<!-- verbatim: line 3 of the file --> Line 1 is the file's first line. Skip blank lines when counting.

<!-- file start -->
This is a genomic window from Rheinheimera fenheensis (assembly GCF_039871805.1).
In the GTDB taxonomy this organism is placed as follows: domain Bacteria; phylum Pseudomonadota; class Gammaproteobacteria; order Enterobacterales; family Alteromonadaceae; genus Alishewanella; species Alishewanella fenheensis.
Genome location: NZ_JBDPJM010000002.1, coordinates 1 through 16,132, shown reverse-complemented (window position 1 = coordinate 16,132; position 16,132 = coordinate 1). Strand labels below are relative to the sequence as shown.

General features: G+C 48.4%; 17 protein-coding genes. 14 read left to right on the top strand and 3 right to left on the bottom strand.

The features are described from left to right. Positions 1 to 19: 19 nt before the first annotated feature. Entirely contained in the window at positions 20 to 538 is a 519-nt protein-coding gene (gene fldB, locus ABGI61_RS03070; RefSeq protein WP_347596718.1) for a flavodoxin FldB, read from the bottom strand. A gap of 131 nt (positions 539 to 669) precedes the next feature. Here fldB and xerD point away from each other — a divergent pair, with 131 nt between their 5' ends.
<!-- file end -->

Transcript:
Genome location: NZ_JBDPJM010000002.1, coordinates 1 through 16,132, shown reverse-complemented (window position 1 = coordinate 16,132; position 16,132 = coordinate 1). Strand labels below are relative to the sequence as shown.